Weather and discharge monitoring stations are unevenly distributed over the country and the data from the past thirty years – considered the minimum requirement for reliable modelling – is not available. Therefore, predictions are increasingly uncertain once downscaled to the local level – for districts or “gewogs” (group of villages).
This could also explain widespread reports of localised water shortages across the country – despite the supposed increase in rainfall. A number of rainfall gauges across the country have shown a drop in rainfall, with no discernible pattern, the water plan points out.
Many of Bhutan’s rivers flow from China and this adds to the uncertainties since data is not shared across borders. “Hydropower generation is to some degree dependent on flow from China in the Amochhu and Drangmechhu basins, leaving Bhutan vulnerable,” the plan states.
- Competition for land
A number of dams in the pipeline (the Amochhu, Bunakha and Sankosh) involve large reservoir dams and may cause loss of agricultural land due to inundation – which could hinder Bhutan’s policy objective of achieving food self-sufficiency. Currently the country has to import most of its cereal from India.
Bhutan has very little agricultural land because of the rugged, steep terrain and existing land is under pressure from economic growth and urbanization. The area under wheat cultivation has fallen by 75% and maize and paddy land has decreased by about quarter over the past decade.
- Environmental impacts
Environmental issues are glossed over in the national plan. “The impact of dam building is local and relates mainly to land acquisition and temporary disturbance caused by construction,” the plan states.
“Remedial measures for negative impacts have been proposed, but their implementation is not closely monitored. Moreover, the cumulative impacts of hydropower plants are not being studied.”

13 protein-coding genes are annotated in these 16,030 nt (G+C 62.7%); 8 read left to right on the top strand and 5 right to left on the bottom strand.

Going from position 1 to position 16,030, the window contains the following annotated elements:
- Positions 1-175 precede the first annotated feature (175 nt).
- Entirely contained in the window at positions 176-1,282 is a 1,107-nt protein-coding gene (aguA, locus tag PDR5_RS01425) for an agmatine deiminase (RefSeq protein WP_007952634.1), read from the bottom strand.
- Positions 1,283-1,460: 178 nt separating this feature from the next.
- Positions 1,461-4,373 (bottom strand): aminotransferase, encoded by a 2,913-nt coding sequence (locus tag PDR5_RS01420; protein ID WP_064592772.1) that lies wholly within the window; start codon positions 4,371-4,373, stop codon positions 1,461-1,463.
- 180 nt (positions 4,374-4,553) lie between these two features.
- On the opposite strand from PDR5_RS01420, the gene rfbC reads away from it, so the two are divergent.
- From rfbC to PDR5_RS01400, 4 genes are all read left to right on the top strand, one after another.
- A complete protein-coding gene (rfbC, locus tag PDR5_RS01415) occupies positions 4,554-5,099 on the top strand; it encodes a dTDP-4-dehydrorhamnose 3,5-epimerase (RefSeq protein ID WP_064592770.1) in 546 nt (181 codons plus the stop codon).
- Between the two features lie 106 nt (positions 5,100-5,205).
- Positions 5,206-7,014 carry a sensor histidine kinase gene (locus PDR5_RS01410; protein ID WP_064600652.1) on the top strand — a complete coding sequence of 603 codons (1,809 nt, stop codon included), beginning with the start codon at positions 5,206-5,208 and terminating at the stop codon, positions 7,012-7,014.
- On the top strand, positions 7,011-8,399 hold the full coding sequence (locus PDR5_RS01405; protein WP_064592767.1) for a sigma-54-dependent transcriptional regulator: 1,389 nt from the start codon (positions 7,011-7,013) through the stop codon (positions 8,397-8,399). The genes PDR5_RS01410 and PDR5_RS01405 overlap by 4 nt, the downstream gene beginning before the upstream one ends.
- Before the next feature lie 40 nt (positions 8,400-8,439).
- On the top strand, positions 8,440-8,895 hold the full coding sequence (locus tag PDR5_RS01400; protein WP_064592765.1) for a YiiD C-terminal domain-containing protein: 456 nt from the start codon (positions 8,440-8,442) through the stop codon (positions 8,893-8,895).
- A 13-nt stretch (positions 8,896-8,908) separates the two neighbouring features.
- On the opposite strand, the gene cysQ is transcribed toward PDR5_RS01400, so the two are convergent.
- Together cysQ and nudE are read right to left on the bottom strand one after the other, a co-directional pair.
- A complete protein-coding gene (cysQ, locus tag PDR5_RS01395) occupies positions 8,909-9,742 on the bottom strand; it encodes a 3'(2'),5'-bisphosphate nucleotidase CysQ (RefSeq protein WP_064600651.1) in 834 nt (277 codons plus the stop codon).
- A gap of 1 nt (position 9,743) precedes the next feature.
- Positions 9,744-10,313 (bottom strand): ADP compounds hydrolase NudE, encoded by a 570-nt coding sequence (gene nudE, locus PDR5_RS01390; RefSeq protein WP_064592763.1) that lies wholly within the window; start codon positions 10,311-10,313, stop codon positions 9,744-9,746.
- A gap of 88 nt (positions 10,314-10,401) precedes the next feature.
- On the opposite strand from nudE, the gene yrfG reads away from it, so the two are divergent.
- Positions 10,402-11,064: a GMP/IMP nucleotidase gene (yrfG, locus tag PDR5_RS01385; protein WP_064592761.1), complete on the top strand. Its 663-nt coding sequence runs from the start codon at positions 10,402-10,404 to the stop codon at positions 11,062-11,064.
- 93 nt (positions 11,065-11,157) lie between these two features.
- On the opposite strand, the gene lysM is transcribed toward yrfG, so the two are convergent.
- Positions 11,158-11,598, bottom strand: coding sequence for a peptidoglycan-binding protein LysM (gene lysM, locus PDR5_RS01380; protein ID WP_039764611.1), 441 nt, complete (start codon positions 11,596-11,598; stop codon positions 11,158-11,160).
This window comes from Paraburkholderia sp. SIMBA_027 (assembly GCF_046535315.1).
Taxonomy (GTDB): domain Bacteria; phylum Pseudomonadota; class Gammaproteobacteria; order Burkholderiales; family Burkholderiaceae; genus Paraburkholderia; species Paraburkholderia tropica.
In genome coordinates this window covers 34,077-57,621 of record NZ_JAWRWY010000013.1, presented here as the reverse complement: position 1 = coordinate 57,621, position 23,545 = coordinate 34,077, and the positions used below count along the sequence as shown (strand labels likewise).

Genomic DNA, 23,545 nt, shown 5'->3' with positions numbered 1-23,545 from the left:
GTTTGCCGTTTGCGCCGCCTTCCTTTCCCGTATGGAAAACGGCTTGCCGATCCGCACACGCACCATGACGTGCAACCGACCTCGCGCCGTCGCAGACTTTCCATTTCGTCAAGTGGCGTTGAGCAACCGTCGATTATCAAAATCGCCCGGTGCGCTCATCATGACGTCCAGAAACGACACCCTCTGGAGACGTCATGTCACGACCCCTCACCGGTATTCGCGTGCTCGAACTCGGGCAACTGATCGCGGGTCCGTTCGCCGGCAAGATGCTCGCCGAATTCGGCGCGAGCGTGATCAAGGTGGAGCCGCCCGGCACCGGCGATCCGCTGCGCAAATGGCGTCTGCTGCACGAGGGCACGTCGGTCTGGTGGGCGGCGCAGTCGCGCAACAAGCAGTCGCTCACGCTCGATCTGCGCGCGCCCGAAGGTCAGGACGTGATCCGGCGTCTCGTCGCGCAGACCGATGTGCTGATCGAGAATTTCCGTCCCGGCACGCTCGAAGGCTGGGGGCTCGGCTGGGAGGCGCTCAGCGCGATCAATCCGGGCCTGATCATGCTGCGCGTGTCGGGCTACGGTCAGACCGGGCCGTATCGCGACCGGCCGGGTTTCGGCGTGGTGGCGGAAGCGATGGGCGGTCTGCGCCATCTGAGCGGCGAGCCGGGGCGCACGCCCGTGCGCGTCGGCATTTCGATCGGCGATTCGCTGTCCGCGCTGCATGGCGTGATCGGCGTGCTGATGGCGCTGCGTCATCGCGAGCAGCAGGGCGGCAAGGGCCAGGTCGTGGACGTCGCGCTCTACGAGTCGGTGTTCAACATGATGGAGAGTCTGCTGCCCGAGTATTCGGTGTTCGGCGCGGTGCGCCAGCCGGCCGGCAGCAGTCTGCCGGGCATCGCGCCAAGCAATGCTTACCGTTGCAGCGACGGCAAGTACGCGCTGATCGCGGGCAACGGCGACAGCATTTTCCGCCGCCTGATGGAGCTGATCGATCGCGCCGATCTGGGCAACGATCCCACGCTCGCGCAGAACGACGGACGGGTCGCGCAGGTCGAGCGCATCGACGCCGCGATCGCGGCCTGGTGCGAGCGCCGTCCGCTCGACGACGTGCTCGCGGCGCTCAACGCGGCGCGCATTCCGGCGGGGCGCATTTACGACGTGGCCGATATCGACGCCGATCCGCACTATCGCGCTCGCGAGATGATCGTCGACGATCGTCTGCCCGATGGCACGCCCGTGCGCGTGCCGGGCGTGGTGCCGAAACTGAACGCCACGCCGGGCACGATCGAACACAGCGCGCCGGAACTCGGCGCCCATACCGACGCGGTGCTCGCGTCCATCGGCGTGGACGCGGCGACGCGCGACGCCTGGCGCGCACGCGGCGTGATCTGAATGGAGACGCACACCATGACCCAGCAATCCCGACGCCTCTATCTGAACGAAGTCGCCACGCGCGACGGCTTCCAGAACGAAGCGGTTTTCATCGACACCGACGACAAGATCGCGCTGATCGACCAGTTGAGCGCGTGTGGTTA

Given the vast number of projects planned –it is essential to look at the combined impacts of these dam cascades, but this major issue is similarly ignored in countries across the Himalayan region.
Without a more holistic assessment it is impossible to know whether safe water levels can be maintained in Bhutan’s rivers – and whether sufficient power will be produced in the long term.
Under Bhutan law, the environmental flow – the amount of water in the river – has to be maintained at 30% of the lean period flow. However, this goal appears more aspirational than scientific. The various environmental impact assessments for each dam project apply different methodologies for assessing environmental flows, the plan points out and “enforcement of environmental flows is weak in Bhutan”.
- Small hydropower
Smaller dams could ensure power and sufficient water supplies to the remotest villages of the country, which still have no road access or the most basic services
Various sites were identified for small and micro hydropower back in 2003, though the focus has been on large-scale dams. The national water plan also identifies four locations that may have potential for building multi-purpose reservoirs (Haa, Burichhu, Yunari, and Nikachhu).
Who benefits from dams?
Some critics within Bhutan have pointed out that large dam projects like the Punatshangchhu do not benefit local communities. Last year, an online petition to keep at least one of Bhutan’s major river systems, the Chamkharchhu, free flowing sparked a public debate on the economic impact of dams.
The dam in question is to be located in upper Kheng in Zhemgang, one of the most impoverished in Bhutan. Local MP Lekey Dorji told the Kuensal that the dam was the only way to bring roads, electricity and basic amenities to the area.
Yeshy Dorji, the photographer and environmentalist who drew up the petition, has questioned this. In parts of Chukha – which now has two hydropower dams and has become a major trading hub – “more than 50% of people still live in abject poverty” he has written on his blog. Local trucking companies and mining companies have become bankrupt, having lost out to larger project contractors from outside, he says.
Yeshey Dorji believes that water will be more valuable export than power in the long run, to countries like India and Bangladesh, where water scarcity and pollution are already pressing issues.